Indian Prime Minister threatens to fracture Brics summit calling Pakistan 'mothership of terrorism'

Rebecca Smith
Narendra Modi was vocal in his criticism at the Brics summit
Narendra Modi was vocal in his criticism at the Brics summit (Source: Getty)

India’s Prime Minister Narendra Modi called Pakistan the “mothership of terrorism” at a Brics summit today, highlighting tensions within the group.

Member China is a close ally of India’s neighbour and rival.

At several events over the weekend, Modi made comments emphasising the need for tough global action against Pakistan-based terror groups carrying out attacks in India. New Delhi says these groups receive support from Pakistan’s military and intelligence service, though Islamabad denies this.

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Modi made the remarks to a meeting of leaders from the Brics (Brazil, Russia, China and South Africa), signifying a desire to ramp up his effort to isolate Pakistan. He also had a series of one-to-one meeting with world leaders.

“In our own region, terrorism poses a grave threat to peace, security and development,” Modi said at a resort hotel in Goa, where the leaders had assembled.

“Tragically, the mothership of terrorism is a country in India’s neighbourhood,” he added.

Tensions between the two countries have escalated since an attack last month on an Indian army base, killing 19 soldiers. India then said it carried out retaliatory “surgical strikes” across the de facto border, inflicting heavy casualties.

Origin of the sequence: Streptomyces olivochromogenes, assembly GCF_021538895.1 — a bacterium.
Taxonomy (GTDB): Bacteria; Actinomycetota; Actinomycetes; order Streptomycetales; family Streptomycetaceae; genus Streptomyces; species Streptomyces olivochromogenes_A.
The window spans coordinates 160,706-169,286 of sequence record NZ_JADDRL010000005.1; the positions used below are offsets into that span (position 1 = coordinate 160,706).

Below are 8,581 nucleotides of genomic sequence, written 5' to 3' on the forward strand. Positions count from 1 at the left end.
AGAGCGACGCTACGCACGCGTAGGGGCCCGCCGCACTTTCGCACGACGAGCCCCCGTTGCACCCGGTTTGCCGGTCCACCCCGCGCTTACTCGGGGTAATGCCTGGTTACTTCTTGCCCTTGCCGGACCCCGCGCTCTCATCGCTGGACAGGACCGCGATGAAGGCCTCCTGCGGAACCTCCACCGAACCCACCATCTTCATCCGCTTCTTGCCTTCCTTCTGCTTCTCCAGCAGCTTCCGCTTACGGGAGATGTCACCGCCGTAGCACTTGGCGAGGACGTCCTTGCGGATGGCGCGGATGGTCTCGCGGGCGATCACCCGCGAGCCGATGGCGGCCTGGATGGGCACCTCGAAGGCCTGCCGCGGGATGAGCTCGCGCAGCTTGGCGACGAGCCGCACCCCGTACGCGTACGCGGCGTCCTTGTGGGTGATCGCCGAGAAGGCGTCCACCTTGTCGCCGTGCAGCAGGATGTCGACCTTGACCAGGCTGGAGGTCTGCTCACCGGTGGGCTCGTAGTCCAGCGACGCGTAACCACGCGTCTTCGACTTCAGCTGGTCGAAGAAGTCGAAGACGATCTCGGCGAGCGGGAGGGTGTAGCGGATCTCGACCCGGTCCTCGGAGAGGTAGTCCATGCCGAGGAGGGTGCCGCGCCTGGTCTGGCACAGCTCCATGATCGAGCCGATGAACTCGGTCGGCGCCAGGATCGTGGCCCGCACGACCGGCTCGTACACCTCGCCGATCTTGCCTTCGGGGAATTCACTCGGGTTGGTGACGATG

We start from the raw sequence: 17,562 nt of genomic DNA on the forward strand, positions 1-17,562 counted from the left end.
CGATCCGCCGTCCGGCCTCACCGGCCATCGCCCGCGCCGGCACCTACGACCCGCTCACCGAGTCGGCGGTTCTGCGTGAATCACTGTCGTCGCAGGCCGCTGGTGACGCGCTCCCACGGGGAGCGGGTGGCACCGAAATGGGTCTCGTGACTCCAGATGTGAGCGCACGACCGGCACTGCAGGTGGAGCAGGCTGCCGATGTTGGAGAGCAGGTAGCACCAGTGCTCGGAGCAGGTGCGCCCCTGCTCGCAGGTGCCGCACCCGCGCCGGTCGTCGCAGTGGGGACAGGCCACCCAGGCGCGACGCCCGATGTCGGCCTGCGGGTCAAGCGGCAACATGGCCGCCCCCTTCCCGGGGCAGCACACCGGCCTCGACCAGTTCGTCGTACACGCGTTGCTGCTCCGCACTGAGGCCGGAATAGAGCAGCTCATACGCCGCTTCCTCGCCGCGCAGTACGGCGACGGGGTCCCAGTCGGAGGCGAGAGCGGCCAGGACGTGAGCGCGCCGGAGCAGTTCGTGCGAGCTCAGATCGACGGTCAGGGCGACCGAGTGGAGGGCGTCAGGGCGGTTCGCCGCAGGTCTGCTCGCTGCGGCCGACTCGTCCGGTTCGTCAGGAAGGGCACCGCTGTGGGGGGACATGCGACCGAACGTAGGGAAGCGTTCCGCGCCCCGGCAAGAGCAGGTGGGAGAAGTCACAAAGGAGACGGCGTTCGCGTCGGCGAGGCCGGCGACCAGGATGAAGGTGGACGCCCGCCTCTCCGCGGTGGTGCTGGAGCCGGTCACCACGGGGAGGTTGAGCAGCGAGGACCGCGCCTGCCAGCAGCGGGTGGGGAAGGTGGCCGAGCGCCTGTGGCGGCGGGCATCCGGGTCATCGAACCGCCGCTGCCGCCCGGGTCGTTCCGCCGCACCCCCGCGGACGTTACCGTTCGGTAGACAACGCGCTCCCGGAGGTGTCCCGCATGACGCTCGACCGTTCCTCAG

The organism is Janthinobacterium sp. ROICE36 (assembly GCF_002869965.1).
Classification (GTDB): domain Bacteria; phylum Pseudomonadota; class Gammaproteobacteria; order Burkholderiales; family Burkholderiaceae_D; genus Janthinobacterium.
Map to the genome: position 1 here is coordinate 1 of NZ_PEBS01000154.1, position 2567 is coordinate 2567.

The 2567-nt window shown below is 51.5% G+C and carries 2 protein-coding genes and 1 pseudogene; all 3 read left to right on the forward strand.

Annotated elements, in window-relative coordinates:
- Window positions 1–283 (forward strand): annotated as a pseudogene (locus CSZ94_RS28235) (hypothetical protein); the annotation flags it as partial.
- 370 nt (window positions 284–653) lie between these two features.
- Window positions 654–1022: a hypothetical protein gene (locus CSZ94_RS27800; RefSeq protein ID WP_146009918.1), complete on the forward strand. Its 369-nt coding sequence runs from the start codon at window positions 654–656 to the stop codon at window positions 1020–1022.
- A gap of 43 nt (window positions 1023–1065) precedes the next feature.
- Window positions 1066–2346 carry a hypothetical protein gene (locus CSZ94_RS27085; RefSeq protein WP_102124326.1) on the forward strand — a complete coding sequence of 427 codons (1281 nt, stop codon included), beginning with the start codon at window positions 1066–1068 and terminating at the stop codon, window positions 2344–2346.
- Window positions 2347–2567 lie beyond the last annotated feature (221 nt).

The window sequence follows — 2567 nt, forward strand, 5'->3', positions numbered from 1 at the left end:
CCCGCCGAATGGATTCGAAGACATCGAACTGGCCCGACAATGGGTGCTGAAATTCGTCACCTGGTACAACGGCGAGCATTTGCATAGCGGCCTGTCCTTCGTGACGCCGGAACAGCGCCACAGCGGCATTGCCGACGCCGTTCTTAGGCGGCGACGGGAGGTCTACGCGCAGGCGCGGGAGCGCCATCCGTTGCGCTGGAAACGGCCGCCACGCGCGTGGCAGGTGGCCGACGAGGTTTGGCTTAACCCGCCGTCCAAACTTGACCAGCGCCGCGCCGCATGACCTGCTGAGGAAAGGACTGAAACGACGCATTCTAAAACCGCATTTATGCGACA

The latest comments mark a more hard-line stance from India and suggest distrust between New Delhi and Beijing has deepened. China plans to build a $46bn export corridor to the Arabian Sea coast and is a long-term ally of Pakistan.

While at the summit, Chinese president Xi Jinping spoke on the economic turbulence Brics countries were facing, acknowledging they were among those currently enduring slower economic growth. He also stressed that the strength and potential of the group was "unchanged" due to their resources and workforces.

The Brics leaders agreed to set up a new credit rating agency and expand the role of emerging economies, as well as recognising the threat from terrorism.

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The Brics group has about half of the world's population and nearly 25 per cent of global economic output.

The International Monetary Fund (IMF) cut its forecast for world economic growth in 2016 earlier this month. Brazil, South Africa and Russia were among the countries that received the steepest downgrades.

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